Northam orders investigation into VMI after Black cadets speak out about ‘relentless racism’ in Post story

Virginia

LEXINGTON, Va. (AP) — State officials have ordered an outside investigation into the Virginia Military Institute following a report in The Washington Post that described Black cadets and alumni facing “relentless racism.”

Gov. Ralph Northam co-wrote a letter Monday with other state officials and lawmakers to the state-supported school’s Board of Visitors expressing “deep concerns about the clear and appalling culture of ongoing structural racism” at VMI. The letter said the state will fund an independent probe into the school’s culture, policies, practices and equity in disciplinary procedures, the Post reported.

In response, the president of VMI’s Board of Visitors wrote in a letter Tuesday that the school would welcome a review and pledged its full cooperation.

“However, systemic racism does not exist here and a fair and independent review will find that to be true,” John William Boland wrote in the letter, which a school spokesman provided to The Associated Press.

State officials ordered the investigation after the newspaper published a weekend story that described an “atmosphere of hostility and cultural insensitivity” at the nation’s oldest state-supported military college. The story described incidents such as lynching threats and a white professor reminiscing in class about her father’s Ku Klux Klan membership.

The Roanoke Times also reported on Black alumni speaking out about racism at the school months ago.

Boland wrote that several of the incidents detailed in the Post’s story were many years old and that they “had more to do with an individual’s lapse of judgment than they do with the culture of the Institute.”

“Each one, as is the case with any allegation of racism or discrimination, was investigated thoroughly and appropriate action was meted out in a timely fashion,” he said in the letter.

The Post’s reporting cited interviews with more than a dozen current and former students of color.

Among them was William Bunton, a Black senior, who told the paper: “I wake up every day wondering, ‘Why am I still here?’”

Bunton said that after he and another Black student boycotted a September speech by Vice President Pence, they were punished with three weeks of confinement on campus, demerits and multiple hours of detention.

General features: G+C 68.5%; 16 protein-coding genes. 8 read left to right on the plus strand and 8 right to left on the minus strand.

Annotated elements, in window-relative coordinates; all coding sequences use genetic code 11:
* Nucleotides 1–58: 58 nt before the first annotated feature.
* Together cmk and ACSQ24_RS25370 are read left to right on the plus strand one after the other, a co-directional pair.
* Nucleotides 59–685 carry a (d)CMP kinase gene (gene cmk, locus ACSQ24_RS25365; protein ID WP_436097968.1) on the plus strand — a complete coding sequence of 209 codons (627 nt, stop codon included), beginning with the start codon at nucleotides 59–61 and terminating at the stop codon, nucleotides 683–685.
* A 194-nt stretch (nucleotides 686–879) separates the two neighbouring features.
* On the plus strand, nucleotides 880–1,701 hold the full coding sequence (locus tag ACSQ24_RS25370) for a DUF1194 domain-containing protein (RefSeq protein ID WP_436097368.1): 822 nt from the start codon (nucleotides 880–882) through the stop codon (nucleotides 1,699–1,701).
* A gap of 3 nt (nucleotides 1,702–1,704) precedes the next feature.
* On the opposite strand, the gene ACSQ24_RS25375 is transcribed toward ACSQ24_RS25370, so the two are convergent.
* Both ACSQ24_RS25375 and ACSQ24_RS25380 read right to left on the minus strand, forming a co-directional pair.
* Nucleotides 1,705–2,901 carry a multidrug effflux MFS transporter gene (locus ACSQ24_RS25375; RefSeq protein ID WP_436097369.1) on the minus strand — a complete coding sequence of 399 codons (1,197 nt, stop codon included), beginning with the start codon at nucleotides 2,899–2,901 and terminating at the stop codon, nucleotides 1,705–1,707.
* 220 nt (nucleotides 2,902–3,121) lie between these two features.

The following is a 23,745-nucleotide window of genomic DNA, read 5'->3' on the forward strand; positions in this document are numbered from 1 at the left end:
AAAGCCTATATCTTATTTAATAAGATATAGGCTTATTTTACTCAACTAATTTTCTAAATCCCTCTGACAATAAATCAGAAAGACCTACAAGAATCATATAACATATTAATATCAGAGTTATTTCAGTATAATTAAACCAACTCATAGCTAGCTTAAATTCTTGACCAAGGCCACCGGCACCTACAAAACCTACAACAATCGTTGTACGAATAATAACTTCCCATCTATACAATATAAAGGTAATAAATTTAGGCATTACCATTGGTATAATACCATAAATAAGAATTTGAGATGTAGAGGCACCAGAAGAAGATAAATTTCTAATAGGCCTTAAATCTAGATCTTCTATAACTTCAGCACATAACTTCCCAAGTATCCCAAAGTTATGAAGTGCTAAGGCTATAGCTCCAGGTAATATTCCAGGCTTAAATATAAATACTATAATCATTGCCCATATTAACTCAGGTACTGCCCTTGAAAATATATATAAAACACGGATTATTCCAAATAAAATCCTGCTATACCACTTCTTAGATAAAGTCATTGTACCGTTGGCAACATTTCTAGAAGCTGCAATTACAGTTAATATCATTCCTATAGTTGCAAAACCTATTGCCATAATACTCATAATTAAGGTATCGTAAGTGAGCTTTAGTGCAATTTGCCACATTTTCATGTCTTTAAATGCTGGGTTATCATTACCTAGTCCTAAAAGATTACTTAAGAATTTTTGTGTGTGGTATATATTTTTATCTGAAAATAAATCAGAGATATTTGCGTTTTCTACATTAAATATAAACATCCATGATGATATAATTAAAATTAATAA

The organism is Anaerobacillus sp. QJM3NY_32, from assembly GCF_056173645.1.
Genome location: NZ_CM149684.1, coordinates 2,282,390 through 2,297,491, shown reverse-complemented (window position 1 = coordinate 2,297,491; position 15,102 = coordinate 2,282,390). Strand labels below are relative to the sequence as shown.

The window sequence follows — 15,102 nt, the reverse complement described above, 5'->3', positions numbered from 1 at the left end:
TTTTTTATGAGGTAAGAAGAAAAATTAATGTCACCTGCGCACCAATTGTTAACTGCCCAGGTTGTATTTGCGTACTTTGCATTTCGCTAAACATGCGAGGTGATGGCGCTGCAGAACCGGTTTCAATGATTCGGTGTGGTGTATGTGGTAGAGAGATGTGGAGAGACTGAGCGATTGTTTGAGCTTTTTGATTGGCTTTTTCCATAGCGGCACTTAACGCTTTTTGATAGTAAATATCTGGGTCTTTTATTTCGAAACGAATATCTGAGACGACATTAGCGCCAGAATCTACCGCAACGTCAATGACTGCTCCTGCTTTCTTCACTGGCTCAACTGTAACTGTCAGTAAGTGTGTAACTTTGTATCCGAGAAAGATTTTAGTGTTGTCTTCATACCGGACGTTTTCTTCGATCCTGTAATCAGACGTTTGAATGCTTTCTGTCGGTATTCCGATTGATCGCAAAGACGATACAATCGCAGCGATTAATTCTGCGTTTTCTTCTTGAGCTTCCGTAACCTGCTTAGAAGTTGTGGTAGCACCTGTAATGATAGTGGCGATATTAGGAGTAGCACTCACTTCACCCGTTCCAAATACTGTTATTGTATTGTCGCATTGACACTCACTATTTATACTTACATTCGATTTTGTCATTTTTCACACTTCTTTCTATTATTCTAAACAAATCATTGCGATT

Debate has swirled recently among alumni of VMI, which was founded in Lexington in 1839, about how its ties to the Confederacy should be memorialized, the Roanoke Times has reported. The school announced earlier this year that it had no plans to take down its Confederate monuments, but would be changing some of its longstanding traditions.

Multiple buildings on the campus are named for Confederate Gen. Thomas “Stonewall” Jackson as well as other alumni and faculty who fought for the Confederacy. A statue of Jackson also stands in front of the barracks. Until a few years ago, freshman were required to salute it, the Post reported.

Among the changes announced by VMI’s superintendent, retired Army Gen. J.H. Binford Peay III, in July were: reorienting flagpoles surrounding the Jackson statue and centering them at the new barracks, and relocating an oath ceremony from a battlefield where 10 VMI cadets died fighting for the Confederacy to school grounds.

In addition to Northam, who is a VMI graduate, co-signers of the Monday letter included Lt. Gov. Justin Fairfax; Attorney General Mark Herring and top Democratic legislative leaders.

On Thursday, the Virginia State Conference of the NAACP released a statement in support of the independent investigation.

“The Virginia State Conference (VSC) of the NAACP supports the independent Investigation called by Governor Ralph Northam following reports of an “atmosphere of hostility and cultural insensitivity” by Black cadets. As the Commonwealth is grappling with and addressing issues of racism, so must our educational institutions.

“To turn a blind eye and not acknowledge systemic racism within our educational institutions is akin to encouraging and maintaining systems that keep Black people, communities of color and other marginalized communities from achieving academic success.

“As students, the Virginia State Conference Youth and College Executive Committee stands in solidarity with VMI Black cadets. This independent investigation should provide information that will achieve a safe and comfortable learning environment that all students deserve and will not diminish their identity.

“The VSC will monitor the investigation into VMI and actions that will be taken to address its findings.”

Virginia State Conference of the NAACP

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